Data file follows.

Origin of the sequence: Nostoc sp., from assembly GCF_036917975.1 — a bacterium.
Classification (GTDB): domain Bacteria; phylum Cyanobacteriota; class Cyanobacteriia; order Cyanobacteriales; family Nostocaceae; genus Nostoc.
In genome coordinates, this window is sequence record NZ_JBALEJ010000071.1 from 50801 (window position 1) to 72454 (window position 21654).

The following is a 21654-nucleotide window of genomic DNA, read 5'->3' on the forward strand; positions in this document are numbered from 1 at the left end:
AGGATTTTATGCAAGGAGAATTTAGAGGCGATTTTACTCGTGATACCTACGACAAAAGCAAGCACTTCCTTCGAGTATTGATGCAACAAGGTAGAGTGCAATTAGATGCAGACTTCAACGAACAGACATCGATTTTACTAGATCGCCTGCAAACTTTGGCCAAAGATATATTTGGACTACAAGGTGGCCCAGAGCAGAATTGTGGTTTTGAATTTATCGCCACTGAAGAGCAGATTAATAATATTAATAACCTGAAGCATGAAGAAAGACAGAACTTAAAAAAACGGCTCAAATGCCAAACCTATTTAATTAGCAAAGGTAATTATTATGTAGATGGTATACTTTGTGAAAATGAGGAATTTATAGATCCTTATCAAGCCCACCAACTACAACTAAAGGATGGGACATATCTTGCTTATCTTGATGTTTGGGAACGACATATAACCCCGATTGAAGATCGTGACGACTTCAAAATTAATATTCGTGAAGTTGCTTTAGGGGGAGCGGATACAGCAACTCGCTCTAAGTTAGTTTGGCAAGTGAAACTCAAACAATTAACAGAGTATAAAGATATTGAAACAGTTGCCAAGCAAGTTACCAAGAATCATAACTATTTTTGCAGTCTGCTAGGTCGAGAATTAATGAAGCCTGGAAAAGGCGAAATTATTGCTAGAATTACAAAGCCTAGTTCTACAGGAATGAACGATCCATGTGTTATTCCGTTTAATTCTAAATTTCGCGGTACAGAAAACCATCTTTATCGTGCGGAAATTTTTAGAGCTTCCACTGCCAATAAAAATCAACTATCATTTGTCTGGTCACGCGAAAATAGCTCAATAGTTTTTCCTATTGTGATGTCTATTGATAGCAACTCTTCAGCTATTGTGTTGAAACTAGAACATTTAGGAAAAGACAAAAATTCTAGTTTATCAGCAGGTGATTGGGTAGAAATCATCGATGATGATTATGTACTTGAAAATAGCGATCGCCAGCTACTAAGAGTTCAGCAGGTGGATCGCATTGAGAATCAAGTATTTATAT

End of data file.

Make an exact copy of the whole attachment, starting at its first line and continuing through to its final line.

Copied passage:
Origin of the sequence: Nostoc sp., from assembly GCF_036917975.1 — a bacterium.
Classification (GTDB): domain Bacteria; phylum Cyanobacteriota; class Cyanobacteriia; order Cyanobacteriales; family Nostocaceae; genus Nostoc.
In genome coordinates, this window is sequence record NZ_JBALEJ010000071.1 from 50801 (window position 1) to 72454 (window position 21654).

The following is a 21654-nucleotide window of genomic DNA, read 5'->3' on the forward strand; positions in this document are numbered from 1 at the left end:
AGGATTTTATGCAAGGAGAATTTAGAGGCGATTTTACTCGTGATACCTACGACAAAAGCAAGCACTTCCTTCGAGTATTGATGCAACAAGGTAGAGTGCAATTAGATGCAGACTTCAACGAACAGACATCGATTTTACTAGATCGCCTGCAAACTTTGGCCAAAGATATATTTGGACTACAAGGTGGCCCAGAGCAGAATTGTGGTTTTGAATTTATCGCCACTGAAGAGCAGATTAATAATATTAATAACCTGAAGCATGAAGAAAGACAGAACTTAAAAAAACGGCTCAAATGCCAAACCTATTTAATTAGCAAAGGTAATTATTATGTAGATGGTATACTTTGTGAAAATGAGGAATTTATAGATCCTTATCAAGCCCACCAACTACAACTAAAGGATGGGACATATCTTGCTTATCTTGATGTTTGGGAACGACATATAACCCCGATTGAAGATCGTGACGACTTCAAAATTAATATTCGTGAAGTTGCTTTAGGGGGAGCGGATACAGCAACTCGCTCTAAGTTAGTTTGGCAAGTGAAACTCAAACAATTAACAGAGTATAAAGATATTGAAACAGTTGCCAAGCAAGTTACCAAGAATCATAACTATTTTTGCAGTCTGCTAGGTCGAGAATTAATGAAGCCTGGAAAAGGCGAAATTATTGCTAGAATTACAAAGCCTAGTTCTACAGGAATGAACGATCCATGTGTTATTCCGTTTAATTCTAAATTTCGCGGTACAGAAAACCATCTTTATCGTGCGGAAATTTTTAGAGCTTCCACTGCCAATAAAAATCAACTATCATTTGTCTGGTCACGCGAAAATAGCTCAATAGTTTTTCCTATTGTGATGTCTATTGATAGCAACTCTTCAGCTATTGTGTTGAAACTAGAACATTTAGGAAAAGACAAAAATTCTAGTTTATCAGCAGGTGATTGGGTAGAAATCATCGATGATGATTATGTACTTGAAAATAGCGATCGCCAGCTACTAAGAGTTCAGCAGGTGGATCGCATTGAGAATCAAGTATTTATAT